The cardinal stages of macroautophagy are driven by core autophagy-related (ATG) proteins, whose ablation largely abolishes intracellular turnover. Disrupting ATG genes is paradigmatic of studying autophagy deficiency, yet emerging data suggest that ATG proteins have extensive biological importance beyond autophagic elimination. An important example is ATG7, an essential autophagy effector enzyme that in concert with other ATG proteins, also regulates immunity, cell death and protein secretion, and independently regulates the cell cycle and apoptosis. Recently, a direct association between ATG7 dysfunction and disease was established in patients with biallelic ATG7 variants and childhood-onset neuropathology. Moreover, a prodigious body of evidence supports a role for ATG7 in protecting against complex disease states in model organisms, although how dysfunctional ATG7 contributes to manifestation of these diseases, including cancer, neurodegeneration and infection, in humans remains unclear. Here, we systematically review the biological functions of ATG7, discussing the impact of its impairment on signalling pathways and human pathology. Future studies illuminating the molecular relationship between ATG7 dysfunction and disease will expedite therapies for disorders involving ATG7 deficiency and/or impaired autophagy.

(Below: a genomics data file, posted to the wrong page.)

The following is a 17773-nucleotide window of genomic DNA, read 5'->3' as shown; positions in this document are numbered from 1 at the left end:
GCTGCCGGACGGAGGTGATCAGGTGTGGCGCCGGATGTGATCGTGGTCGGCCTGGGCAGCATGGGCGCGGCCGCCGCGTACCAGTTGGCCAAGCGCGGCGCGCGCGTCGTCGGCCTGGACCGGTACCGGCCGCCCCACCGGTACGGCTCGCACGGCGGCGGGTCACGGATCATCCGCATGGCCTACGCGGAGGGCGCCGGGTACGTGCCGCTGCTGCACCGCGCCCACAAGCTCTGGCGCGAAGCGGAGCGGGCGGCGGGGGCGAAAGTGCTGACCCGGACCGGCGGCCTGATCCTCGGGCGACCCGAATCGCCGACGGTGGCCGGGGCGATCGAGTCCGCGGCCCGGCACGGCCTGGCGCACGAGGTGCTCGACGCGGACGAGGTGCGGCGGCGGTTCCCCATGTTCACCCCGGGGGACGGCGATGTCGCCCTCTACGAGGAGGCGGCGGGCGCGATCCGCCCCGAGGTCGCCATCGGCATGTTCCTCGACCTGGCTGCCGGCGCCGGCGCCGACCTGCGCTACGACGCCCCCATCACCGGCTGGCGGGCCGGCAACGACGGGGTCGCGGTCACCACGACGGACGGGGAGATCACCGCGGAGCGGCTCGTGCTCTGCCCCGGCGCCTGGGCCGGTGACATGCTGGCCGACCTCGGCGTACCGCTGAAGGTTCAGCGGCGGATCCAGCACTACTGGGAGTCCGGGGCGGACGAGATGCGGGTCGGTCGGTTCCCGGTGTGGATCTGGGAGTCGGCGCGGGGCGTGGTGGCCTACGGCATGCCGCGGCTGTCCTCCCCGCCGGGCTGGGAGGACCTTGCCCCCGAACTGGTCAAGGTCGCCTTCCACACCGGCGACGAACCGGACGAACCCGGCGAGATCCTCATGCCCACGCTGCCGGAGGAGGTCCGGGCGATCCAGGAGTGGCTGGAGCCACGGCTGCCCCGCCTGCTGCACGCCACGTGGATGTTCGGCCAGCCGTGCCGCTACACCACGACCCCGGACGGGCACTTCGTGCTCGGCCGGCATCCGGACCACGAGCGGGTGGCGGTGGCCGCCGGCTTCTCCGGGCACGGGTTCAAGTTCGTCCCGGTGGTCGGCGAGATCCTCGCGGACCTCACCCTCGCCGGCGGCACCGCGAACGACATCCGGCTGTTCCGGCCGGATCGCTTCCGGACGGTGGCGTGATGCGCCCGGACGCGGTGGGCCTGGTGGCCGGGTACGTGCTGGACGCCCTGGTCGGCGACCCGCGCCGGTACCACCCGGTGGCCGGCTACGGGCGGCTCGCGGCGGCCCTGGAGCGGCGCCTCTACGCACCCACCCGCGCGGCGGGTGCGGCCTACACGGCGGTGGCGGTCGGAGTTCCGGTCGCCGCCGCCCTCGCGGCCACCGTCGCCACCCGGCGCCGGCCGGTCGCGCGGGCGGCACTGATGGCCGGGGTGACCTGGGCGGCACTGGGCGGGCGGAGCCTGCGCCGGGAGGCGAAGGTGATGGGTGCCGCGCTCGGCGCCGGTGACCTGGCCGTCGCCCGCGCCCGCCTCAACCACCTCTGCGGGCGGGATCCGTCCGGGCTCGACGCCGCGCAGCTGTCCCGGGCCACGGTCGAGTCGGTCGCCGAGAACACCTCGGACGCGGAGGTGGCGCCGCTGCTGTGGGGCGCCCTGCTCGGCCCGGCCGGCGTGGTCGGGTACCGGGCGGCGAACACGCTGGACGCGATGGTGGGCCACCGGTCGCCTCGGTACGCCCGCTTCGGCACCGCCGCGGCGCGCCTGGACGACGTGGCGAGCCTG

Keywords: ATG7; autophagy; disease; neurodegeneration; therapeutics.
© 2021 The Authors. Published under the terms of the CC BY 4.0 license.